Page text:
Magazine article Journal of Property Management

Minimizing Your Property's Taxes

Magazine article Journal of Property Management

Minimizing Your Property's Taxes

Article excerpt

March may roar in like a lion, but April is the month that strikes fear into the hearts of taxpayers everywhere. By following a few techniques for lowering taxes, however, property managers can take the terror out of the tax season.

Gather information

The first step is to gather all the available third-party information about your property, such as appraisals, surveys, blueprints, and closing statements. This information will be useful in comparing the physical data at the assessor's office. If you are missing any of this information, you can replicate much of it at the county courthouse.

Second, you will need to gather information about the improvements, such as age, square footage, condition, and limiting conditions. If you have blueprints, this portion is easy. Without them, you will need to measure the building's perimeter, inspect the condition of the building, and document any limiting conditions such as non-ADA compliance.

Also gather information on the land portion, such as acreage, topography, shape of the lot, and any limiting conditions. For this portion, get a copy of the survey done at closing to document the amount of acreage. Then review the shape of the lot to see if odd-shaped or unusable portions exist. You will also need to review the topography to determine if severe slope makes part of the acreage unusable.

Next, get the tax history of the parcel. Visit the assessor's office and ask for the last few years' estimates of fair market and assessed value for comparison purposes with your own estimate of value.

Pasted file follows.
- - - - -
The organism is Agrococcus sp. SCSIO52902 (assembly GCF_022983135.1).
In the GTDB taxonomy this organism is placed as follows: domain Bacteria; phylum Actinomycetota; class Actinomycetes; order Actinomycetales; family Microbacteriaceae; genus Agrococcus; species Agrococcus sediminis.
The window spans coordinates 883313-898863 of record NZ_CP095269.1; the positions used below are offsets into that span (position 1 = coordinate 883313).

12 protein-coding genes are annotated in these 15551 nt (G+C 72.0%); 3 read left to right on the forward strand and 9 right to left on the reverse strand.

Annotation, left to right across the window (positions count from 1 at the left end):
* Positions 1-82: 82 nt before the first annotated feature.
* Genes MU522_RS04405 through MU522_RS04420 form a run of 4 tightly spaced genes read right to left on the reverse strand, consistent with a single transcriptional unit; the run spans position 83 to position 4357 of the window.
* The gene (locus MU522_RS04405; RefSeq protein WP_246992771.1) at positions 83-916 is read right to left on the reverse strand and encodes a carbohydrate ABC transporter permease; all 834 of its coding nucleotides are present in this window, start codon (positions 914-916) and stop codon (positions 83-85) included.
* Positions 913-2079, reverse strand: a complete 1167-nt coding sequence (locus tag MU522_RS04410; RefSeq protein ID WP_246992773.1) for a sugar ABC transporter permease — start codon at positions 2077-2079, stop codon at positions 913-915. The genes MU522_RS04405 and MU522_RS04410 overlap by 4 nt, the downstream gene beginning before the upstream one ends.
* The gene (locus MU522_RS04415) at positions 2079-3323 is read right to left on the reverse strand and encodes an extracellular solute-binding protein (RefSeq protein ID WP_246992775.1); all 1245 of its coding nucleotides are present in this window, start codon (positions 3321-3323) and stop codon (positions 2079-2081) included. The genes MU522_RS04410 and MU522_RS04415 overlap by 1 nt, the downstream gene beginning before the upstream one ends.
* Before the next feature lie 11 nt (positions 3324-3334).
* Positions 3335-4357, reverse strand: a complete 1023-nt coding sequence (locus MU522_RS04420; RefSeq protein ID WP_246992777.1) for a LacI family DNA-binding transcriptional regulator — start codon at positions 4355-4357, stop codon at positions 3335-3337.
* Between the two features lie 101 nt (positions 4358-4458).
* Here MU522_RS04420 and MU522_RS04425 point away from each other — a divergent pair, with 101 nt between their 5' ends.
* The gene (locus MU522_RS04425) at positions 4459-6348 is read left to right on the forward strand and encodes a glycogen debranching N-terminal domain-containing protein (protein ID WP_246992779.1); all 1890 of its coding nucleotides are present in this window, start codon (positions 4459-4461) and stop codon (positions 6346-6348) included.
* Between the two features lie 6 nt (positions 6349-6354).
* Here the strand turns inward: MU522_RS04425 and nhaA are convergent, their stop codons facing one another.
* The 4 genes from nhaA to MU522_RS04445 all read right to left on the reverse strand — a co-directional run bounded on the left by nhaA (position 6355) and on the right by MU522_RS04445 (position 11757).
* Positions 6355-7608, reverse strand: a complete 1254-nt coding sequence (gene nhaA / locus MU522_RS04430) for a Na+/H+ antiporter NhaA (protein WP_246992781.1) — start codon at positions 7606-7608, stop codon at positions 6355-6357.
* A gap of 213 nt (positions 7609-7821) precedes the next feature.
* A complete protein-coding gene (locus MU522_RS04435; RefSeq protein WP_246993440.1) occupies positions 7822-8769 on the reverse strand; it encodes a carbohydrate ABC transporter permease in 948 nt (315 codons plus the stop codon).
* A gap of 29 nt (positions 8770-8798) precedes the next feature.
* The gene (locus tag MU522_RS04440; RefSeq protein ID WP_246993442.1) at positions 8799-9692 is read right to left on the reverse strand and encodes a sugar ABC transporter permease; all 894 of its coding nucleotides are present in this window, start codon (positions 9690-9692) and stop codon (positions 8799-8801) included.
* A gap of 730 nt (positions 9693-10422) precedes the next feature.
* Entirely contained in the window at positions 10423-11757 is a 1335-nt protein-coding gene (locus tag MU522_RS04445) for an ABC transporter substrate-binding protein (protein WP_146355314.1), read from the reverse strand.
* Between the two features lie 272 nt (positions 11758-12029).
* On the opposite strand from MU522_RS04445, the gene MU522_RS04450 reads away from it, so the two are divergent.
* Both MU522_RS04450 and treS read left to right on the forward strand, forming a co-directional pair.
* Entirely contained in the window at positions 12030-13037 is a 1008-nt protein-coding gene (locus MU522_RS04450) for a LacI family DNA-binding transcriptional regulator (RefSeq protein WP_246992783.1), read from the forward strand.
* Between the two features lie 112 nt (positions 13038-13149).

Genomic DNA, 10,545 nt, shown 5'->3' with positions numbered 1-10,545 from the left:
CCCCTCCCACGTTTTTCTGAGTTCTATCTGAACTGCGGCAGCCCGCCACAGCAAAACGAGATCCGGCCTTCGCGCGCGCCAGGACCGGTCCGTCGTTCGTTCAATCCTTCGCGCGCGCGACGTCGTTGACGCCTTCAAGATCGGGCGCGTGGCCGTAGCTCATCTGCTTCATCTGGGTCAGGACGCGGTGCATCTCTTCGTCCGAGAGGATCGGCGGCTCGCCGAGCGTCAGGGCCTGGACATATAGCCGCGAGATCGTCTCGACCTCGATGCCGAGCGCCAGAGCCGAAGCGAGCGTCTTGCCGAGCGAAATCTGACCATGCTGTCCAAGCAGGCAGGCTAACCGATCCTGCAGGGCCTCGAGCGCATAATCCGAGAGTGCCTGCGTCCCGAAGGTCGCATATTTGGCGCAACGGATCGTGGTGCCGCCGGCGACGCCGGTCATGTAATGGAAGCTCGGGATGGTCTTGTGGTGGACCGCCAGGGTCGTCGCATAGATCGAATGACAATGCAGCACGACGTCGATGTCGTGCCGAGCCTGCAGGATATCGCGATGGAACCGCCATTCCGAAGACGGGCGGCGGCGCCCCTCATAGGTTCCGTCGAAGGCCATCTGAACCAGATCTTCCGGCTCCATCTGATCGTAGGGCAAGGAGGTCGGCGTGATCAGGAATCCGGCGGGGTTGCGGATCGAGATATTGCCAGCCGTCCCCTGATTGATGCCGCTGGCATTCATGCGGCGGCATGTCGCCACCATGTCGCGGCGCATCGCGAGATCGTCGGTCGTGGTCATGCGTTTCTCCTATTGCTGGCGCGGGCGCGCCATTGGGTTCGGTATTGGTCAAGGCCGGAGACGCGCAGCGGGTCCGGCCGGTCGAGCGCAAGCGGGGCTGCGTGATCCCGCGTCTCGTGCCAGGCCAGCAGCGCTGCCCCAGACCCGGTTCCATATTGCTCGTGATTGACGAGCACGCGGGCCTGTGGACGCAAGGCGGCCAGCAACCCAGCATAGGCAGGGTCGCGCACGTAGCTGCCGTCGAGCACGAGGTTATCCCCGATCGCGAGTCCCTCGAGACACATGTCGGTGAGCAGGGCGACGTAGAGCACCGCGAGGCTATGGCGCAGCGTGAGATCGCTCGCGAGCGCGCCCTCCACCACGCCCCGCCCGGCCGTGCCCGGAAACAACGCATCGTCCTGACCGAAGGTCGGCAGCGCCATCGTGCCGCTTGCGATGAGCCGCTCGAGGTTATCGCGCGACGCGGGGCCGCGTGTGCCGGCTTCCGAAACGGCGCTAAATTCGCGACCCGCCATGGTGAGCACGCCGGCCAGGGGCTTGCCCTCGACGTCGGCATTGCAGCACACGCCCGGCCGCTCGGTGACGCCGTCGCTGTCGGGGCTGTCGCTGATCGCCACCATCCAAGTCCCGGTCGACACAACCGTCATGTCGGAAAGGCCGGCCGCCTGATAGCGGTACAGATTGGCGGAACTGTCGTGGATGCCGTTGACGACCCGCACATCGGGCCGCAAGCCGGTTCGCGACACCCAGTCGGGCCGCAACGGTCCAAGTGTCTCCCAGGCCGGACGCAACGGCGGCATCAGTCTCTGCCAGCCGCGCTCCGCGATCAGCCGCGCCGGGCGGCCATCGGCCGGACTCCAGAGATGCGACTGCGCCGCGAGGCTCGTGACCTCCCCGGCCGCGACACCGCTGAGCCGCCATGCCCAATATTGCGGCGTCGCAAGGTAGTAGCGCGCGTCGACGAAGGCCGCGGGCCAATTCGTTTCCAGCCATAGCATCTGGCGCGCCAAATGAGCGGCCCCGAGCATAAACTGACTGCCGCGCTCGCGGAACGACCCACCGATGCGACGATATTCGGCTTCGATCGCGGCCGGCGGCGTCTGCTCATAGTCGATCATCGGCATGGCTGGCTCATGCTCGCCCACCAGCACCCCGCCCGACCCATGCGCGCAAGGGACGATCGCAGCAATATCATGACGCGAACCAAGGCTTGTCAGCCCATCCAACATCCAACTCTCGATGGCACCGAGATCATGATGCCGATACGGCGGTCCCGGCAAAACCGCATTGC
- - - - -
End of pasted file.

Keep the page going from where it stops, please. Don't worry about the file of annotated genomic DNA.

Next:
While at the assessor's office, get copies of their parcel card or computer information about your property. Is the square footage correct as well as the acreage? Have they considered all the depreciating influences on the property? Is the construction quality shown appropriate?

Check for exemptions

Determine whether your property qualifies for exemptions, either statewide or at the local level. Although it is probably unlikely that your properties qualify, it is worth the investigation as an exemption could lower your taxes to zero and make the rest of the steps in this process unnecessary.

There are different types of exemptions: partial and full. They are based upon one or more of the following:

* Property location--in special taxing districts that have been set up to encourage development.

* Age--historic property.

* Use--special-use property.

* Type of owner--manufacturers bringing new jobs to the area, for example.

Determining if your property qualifies for an exemption is simple. First, call the State Revenue Department and ask about any statewide exemptions. State legislatures pass exemptions in response to lobbying efforts by affected industries or to promote particular industries or land uses. The State Revenue Department will have a list, since they are charged with administering the property tax laws statewide.

Next, check to see if the economic or industrial development authorities in your area have special districts in which your property is located. Often the industrial development authority is empowered to lease a facility tax-free for a certain time.

Due to the ownership changes that were rampant in the last half of the 1980s, some of these benefits were lost because a new owner/manager might not be aware of the law. The local assessor's office will be aware of these districts if they exist in your area.

Do not forget to check local assessors for local exemptions as well. Your local taxing district will have a list of their exemptions. Most relate to individual residences, but it pays to review the list to see if your situation qualifies (or can be made to qualify). The whole process of checking for exemptions at the state and local level should take you no more than a few hours and can pay large dividends.

You also can test the assessment's validity by applying the income method. …

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